The blue duck/whio is endemic to New Zealand. It has some unique adaptations that allow it to survive in its specific habitat. These features include a special soft bill for scraping insect larvae off the rocks, excellent camouflage and a streamlined body. The whio, along with all duck species, also has different types of feathers, each with specific qualities. As whio live in very cold, fast-flowing water, the insulating and waterproofing properties of their feathers are very important.
Ducks have three main types of feathers: flight, contour and down feathers. Each type of feather provides a different function.
Flight feathers are long and strong and are precisely aligned with the help of tiny barbs that hook together to form the vane of the feather. This is the flat soft part on both sides of the central shaft. The barbs also hold the feathers securely in place during flight.
Contour feathers provide the bird’s shape and colour. They also have barbs, holding them in place, overlapping each other much like tiles on a roof. This helps to create a waterproof coat with air pockets trapped underneath for buoyancy and warmth.
Down feathers are fluffy and soft for warmth and have no barbs. They are found underneath, growing between the other feathers.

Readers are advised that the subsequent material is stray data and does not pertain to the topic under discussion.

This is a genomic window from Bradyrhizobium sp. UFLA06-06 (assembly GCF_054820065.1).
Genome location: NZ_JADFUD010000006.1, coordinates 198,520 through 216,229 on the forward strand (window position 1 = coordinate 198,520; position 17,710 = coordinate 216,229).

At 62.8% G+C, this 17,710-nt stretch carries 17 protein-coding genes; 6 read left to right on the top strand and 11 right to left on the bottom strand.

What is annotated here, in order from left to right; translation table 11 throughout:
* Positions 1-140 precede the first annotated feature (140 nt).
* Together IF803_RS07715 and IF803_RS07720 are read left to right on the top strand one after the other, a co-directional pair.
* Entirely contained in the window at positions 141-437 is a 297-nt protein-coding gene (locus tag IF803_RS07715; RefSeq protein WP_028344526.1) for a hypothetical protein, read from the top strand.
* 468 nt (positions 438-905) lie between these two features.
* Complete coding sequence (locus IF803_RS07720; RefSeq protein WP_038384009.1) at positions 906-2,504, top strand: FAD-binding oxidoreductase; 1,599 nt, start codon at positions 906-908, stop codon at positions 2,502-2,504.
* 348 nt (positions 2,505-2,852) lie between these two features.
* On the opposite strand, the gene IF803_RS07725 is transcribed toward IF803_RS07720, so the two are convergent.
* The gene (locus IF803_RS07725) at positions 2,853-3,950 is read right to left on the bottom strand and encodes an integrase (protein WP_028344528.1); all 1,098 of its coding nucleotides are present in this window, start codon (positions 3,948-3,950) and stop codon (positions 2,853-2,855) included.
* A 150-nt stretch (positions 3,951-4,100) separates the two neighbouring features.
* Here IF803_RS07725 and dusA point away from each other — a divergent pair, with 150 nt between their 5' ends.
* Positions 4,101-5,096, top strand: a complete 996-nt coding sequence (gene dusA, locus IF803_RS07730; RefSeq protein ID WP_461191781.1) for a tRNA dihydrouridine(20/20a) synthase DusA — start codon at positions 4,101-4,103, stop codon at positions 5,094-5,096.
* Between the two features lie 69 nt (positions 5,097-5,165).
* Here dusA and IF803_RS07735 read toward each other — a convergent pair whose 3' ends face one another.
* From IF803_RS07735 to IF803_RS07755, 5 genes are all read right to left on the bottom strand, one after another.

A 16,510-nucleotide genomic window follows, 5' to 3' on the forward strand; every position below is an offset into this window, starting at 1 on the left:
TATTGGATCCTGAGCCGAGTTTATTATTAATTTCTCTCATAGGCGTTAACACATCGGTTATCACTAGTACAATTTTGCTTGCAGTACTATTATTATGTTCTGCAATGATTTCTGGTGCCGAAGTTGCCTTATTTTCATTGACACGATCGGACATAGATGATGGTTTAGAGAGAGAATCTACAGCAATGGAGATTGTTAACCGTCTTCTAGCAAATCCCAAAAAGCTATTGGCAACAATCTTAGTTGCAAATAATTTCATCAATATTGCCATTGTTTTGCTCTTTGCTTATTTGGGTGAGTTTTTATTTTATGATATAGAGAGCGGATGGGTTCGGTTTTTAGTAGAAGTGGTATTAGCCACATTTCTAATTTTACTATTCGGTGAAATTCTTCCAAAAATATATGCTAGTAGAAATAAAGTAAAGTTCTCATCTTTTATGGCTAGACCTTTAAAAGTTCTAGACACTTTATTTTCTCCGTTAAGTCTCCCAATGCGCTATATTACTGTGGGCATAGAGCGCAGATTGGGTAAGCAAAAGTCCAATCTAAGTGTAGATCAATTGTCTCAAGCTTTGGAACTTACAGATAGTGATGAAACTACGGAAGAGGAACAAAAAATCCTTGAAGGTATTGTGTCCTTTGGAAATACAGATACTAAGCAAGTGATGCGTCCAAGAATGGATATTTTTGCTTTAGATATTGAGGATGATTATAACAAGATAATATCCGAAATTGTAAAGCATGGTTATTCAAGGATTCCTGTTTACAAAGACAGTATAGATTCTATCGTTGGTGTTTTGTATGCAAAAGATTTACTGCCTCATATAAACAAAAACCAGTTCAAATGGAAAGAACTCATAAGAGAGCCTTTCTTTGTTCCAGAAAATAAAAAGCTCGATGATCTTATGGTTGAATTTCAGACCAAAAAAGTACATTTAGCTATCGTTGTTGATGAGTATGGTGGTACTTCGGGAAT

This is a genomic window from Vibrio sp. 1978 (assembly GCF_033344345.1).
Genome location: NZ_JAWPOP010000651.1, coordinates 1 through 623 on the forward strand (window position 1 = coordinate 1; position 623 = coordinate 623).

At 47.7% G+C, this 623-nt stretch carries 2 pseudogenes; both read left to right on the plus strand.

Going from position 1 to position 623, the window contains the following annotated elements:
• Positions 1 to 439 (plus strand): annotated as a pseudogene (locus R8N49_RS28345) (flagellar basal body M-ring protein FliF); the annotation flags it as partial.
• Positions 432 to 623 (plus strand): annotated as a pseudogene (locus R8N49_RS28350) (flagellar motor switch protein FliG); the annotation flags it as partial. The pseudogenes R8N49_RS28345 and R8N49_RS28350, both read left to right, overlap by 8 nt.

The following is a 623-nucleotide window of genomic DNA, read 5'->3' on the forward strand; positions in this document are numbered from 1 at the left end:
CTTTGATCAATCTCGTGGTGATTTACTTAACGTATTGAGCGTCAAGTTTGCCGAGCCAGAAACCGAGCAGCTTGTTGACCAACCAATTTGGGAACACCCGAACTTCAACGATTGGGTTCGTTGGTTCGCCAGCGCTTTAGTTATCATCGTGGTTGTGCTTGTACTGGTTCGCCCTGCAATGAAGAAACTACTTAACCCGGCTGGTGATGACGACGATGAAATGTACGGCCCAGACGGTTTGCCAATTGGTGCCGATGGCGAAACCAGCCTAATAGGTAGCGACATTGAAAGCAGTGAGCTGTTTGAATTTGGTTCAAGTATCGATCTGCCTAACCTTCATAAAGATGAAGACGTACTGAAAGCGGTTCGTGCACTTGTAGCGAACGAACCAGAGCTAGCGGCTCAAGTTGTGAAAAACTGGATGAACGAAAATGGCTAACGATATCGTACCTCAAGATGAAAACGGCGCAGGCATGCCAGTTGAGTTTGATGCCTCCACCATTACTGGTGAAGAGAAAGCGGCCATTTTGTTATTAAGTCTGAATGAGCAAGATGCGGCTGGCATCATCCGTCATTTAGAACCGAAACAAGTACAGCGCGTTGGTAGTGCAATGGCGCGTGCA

Preening is an important behavioural adaptation for whio. A gland on the bird’s tail releases waterproofing oils, and preening spreads this oil over the feathers. Often birds can be seen preening after getting wet. Department of Conservation rangers say preening is the most common behavioural observation of whio.
When the breeding season has finished and chicks have fledged, adult whio moult. Moulting involves the ducks losing their feathers and replacing them with new ones. Whio are particularly vulnerable to predators at this time of year because they cannot fly. They tend to hide away in small side streams or caves, only coming out to feed at sunrise or sunset.
Examples of related articles on the Science Learning Hub include Who’s who in the duck world?, Introducing New Zealand ducks, Conserving native birds – introduction and Conserving native birds – writer’s insight. There are also several teacher PLD sessions related to this topic: Diving into inquiry with whio, Why learn about whio?, Inquiry outside the classroom, Taking action for conservation, Bird conservation and literacy and SLH and conservation.
Feathers and flight provides more information about different types of feathers.
Some activities on the Science Learning Hub related to whio and other New Zealand ducks that you may wish to explore include Ethics in bird conservation, Eliciting prior knowledge, Whio feathers – what are they for?, Which duck is which?, Mixing and matching ducks, Duck dominoes and Ethics in conservation science.
Department of Conservation along with Genesis Energy have produced an educational resource called Whio Forever, which provides a range of useful resources about the whio and conservation of this important species.
Posters are a great way of accessing small chunks of information in a very visual way. These Facts about the whio posters produced by DOC are in both English and Te reo Māori and provide a great starting point for finding out more about one of our most unique endemic birds.